Saturday, January 17, 2009

Standardized testing in BC for students in grades 4 and 7

The National Post has an article about standardized testing in British Columbia. Like several other provinces, BC tests all its students in grades four and seven to see how well they are performing. After each school's results are given to the public, a group such as the Fraser Institute takes these results, adjusts them with data from Census Canada, and provides a score for each school. What is wrong with that?

In Ontario, I am a supply teacher for one of the Toronto area boards. The teaching is very good at all the schools where I teach. I am not writing that because I want to make teachers look good. We are great! I don't need to butter up my fellow colleagues.

Elementary students write the EQAO tests in grades three and six. These tests concentrate on reading, writing, and mathematics. The students are required to complete questions with multiple choice answers, short responses, longer story writing, and problem solving in mathematics.

What is wrong with the Fraser Institute assigning a school a score? When the Fraser Institute collects the EQAO aggregate school results, they calculate a decimal score from zero to ten and gives each school that score. One school where I have taught has several classes for gifted students. There are almost no students who require lower skilled special education. That school received a score of 1o out of 10.

A neighbouring school includes several classes for students who are developmentally delayed or have severe autism. These students do not write the EQAO tests. For some, it's a challenge just to write their names. The Fraser Institute includes their non-performance as being equivalent to receiving a zero. This distorts and lowers the Fraser score for that school.

At two other schools, parents at one school complained that their children's results were lower than those attending a neighbouring school. Those parents should have realized that many of their children are English Language Learners (formerly English as a Second Language students) while the children at the neighbouring school were less likely to be ELLs. The parents at the first school wanted to transfer their children to the neighbouring school because they had better test scores. The teachers at both schools are highly dedicated and do their best to meet the needs of their students. Some of the hardest working teachers are those who work at schools with lower test results. The results are not an indicator of how well the teachers teach. One could take the best teachers at Upper Canada College and have them teach at an under performing school. The EQAO test results for the next year may be the same or worse because those teachers would not have the time to understand and meet the needs of their new students.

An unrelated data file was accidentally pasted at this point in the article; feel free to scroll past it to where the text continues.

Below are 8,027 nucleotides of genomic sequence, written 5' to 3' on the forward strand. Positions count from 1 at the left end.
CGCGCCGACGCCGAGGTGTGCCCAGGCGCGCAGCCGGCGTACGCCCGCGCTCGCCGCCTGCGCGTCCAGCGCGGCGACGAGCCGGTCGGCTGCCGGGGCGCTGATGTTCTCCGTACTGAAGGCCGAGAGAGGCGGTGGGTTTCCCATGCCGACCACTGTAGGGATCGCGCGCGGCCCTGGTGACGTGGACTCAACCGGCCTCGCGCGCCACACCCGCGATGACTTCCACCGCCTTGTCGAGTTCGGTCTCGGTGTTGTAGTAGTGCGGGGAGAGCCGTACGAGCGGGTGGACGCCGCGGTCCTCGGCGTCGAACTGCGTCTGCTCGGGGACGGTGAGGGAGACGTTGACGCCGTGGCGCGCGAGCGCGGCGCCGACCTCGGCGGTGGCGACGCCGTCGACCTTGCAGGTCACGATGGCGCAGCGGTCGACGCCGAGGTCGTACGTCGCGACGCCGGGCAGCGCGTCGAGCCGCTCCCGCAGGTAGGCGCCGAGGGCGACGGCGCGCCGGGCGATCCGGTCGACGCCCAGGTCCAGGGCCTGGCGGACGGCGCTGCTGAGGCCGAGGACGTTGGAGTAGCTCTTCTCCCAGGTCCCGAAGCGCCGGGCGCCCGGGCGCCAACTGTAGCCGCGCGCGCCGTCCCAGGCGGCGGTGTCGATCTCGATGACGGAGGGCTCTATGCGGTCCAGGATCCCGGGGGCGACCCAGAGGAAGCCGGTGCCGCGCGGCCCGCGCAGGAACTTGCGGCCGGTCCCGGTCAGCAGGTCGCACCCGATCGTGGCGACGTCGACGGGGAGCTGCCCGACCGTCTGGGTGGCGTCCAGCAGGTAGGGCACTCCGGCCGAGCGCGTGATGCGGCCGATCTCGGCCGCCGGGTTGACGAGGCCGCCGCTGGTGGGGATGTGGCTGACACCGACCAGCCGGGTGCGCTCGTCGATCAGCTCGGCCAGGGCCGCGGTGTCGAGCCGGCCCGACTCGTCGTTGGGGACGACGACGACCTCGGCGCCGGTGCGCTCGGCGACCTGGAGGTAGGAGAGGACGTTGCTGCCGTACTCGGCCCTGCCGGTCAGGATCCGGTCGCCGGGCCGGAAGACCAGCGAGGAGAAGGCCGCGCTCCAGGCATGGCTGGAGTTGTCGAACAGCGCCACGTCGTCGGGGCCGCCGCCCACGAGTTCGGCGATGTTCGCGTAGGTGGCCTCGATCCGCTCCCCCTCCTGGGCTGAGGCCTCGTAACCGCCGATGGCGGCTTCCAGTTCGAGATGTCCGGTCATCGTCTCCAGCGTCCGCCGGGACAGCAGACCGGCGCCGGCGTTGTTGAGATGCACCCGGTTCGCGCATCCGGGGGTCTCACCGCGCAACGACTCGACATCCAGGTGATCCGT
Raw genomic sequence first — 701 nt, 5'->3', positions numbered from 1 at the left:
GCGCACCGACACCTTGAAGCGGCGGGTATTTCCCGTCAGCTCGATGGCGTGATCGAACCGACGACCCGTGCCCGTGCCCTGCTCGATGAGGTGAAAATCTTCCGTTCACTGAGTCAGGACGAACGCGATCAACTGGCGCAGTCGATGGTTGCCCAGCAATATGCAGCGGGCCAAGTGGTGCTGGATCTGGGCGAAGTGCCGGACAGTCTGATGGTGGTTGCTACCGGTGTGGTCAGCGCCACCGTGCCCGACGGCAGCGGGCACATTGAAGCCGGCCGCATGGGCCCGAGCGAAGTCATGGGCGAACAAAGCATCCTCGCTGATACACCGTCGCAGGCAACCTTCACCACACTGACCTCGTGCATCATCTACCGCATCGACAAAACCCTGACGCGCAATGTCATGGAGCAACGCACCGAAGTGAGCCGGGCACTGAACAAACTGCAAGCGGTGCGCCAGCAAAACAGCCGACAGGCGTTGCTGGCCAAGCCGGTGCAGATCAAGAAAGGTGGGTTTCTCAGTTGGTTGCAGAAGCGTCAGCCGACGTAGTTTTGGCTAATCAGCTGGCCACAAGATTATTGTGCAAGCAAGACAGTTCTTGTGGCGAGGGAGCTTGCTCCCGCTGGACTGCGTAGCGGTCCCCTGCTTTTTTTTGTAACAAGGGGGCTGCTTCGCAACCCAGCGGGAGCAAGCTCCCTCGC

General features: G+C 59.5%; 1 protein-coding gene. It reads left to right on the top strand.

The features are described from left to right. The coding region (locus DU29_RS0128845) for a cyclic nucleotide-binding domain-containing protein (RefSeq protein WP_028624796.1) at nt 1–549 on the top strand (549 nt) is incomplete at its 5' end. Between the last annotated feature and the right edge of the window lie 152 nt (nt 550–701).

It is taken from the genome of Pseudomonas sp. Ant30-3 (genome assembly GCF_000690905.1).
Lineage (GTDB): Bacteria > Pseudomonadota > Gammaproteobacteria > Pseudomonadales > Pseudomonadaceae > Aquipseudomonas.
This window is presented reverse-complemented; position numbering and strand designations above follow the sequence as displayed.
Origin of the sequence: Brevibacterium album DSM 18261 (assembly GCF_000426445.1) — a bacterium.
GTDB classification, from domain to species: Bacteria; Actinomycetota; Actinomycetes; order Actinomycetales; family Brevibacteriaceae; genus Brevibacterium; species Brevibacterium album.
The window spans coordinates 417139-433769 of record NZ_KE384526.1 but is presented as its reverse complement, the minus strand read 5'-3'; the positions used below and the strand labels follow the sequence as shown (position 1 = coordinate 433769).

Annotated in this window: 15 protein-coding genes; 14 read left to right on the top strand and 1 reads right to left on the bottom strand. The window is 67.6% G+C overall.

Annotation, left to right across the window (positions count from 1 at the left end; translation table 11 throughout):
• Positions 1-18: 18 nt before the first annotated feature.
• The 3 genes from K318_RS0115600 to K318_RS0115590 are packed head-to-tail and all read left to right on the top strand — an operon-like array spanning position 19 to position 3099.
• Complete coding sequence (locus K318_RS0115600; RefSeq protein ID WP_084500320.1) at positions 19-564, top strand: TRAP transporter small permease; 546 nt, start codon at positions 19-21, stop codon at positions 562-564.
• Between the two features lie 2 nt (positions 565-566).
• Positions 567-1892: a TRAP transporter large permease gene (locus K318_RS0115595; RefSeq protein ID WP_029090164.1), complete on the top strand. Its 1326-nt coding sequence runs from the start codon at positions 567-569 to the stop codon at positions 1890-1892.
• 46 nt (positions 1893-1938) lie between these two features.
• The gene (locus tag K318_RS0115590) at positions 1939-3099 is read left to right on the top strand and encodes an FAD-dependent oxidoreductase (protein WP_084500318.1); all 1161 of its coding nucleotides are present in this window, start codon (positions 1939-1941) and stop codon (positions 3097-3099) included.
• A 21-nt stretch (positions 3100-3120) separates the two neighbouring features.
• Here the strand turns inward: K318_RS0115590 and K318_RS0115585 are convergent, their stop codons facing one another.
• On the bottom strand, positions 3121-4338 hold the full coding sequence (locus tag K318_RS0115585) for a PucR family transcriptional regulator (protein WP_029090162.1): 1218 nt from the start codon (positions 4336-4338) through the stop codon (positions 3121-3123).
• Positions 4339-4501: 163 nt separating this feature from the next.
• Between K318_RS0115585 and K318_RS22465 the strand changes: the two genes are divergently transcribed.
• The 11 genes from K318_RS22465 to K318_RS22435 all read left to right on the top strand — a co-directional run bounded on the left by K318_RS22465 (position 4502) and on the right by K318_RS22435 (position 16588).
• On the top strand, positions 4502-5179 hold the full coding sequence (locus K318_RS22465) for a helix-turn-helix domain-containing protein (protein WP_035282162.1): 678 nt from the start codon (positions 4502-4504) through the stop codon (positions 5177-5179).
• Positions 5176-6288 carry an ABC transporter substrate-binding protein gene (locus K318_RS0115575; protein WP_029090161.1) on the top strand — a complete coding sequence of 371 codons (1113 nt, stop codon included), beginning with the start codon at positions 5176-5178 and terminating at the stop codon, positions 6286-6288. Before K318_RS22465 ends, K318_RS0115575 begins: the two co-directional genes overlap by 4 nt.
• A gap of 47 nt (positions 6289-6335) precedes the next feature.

Finally, in the weeks before the EQAO tests, the teachers do "teach to the test." They teach their students how to read questions and how to answer them in particular ways. Students learn little of the curriculum during those weeks. A high test result may indicate how well a student knows how to take the test, not how well he or she knows the curriculum.

As a professional, I won't suggest what parents in British Columbia should do if their children have to write the standardized tests. I will only suggest that the results may not be indicative of how their children may actually performing in school.


Anonymous said...

Eloquently put. Many teachers, understanding what you do, keep their children home during EQAO testing. ETFO encourages their members not to mark the tests. My favourite commentary comes from a talk given by the educator, Alfie Kohn, and having taught in both high and low SES areas, I thoroughly agree:
“Standardized tests are extremely good measures of the size of the houses near a school. Study after study has found that you can predict as much as 90 percent of the differences in test scores without knowing a damn thing about what’s going on in the classrooms.”
From "Test Ban Entreaty" [interview with Alfie Kohn],
Hope, January 2004
Diane Scaiff

Skinny Dipper said...

Thanks for commenting. Some of the most dedicated teachers are those who work in low SES neighbourhood schools. Some of the more enjoyable students that teachers could have come from low SES and lower English as a mother tongue neighbourhoods.

I'll take a look at the link that you suggested.

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